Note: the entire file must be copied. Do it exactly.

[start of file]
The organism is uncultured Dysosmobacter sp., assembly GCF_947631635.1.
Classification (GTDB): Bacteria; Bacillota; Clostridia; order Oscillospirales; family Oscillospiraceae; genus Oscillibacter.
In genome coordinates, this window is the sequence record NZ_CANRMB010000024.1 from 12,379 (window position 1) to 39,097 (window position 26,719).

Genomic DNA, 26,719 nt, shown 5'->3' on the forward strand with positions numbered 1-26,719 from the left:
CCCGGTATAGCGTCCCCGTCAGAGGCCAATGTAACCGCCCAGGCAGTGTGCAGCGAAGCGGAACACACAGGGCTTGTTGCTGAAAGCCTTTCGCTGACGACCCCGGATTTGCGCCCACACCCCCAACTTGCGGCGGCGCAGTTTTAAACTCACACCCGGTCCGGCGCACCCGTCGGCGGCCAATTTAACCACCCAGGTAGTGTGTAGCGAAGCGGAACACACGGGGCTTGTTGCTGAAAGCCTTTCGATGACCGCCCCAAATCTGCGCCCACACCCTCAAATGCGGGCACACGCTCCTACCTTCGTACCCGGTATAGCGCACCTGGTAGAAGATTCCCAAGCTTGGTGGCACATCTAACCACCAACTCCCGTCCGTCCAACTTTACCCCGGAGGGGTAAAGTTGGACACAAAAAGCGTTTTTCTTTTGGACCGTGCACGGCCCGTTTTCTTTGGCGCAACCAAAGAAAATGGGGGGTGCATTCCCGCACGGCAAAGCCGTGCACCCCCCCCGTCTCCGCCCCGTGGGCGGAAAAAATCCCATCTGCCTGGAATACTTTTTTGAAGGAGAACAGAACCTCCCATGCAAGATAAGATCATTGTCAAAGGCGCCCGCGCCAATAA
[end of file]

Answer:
The organism is uncultured Dysosmobacter sp., assembly GCF_947631635.1.
Classification (GTDB): Bacteria; Bacillota; Clostridia; order Oscillospirales; family Oscillospiraceae; genus Oscillibacter.
In genome coordinates, this window is the sequence record NZ_CANRMB010000024.1 from 12,379 (window position 1) to 39,097 (window position 26,719).

Genomic DNA, 26,719 nt, shown 5'->3' on the forward strand with positions numbered 1-26,719 from the left:
CCCGGTATAGCGTCCCCGTCAGAGGCCAATGTAACCGCCCAGGCAGTGTGCAGCGAAGCGGAACACACAGGGCTTGTTGCTGAAAGCCTTTCGCTGACGACCCCGGATTTGCGCCCACACCCCCAACTTGCGGCGGCGCAGTTTTAAACTCACACCCGGTCCGGCGCACCCGTCGGCGGCCAATTTAACCACCCAGGTAGTGTGTAGCGAAGCGGAACACACGGGGCTTGTTGCTGAAAGCCTTTCGATGACCGCCCCAAATCTGCGCCCACACCCTCAAATGCGGGCACACGCTCCTACCTTCGTACCCGGTATAGCGCACCTGGTAGAAGATTCCCAAGCTTGGTGGCACATCTAACCACCAACTCCCGTCCGTCCAACTTTACCCCGGAGGGGTAAAGTTGGACACAAAAAGCGTTTTTCTTTTGGACCGTGCACGGCCCGTTTTCTTTGGCGCAACCAAAGAAAATGGGGGGTGCATTCCCGCACGGCAAAGCCGTGCACCCCCCCCGTCTCCGCCCCGTGGGCGGAAAAAATCCCATCTGCCTGGAATACTTTTTTGAAGGAGAACAGAACCTCCCATGCAAGATAAGATCATTGTCAAAGGCGCCCGCGCCAATAA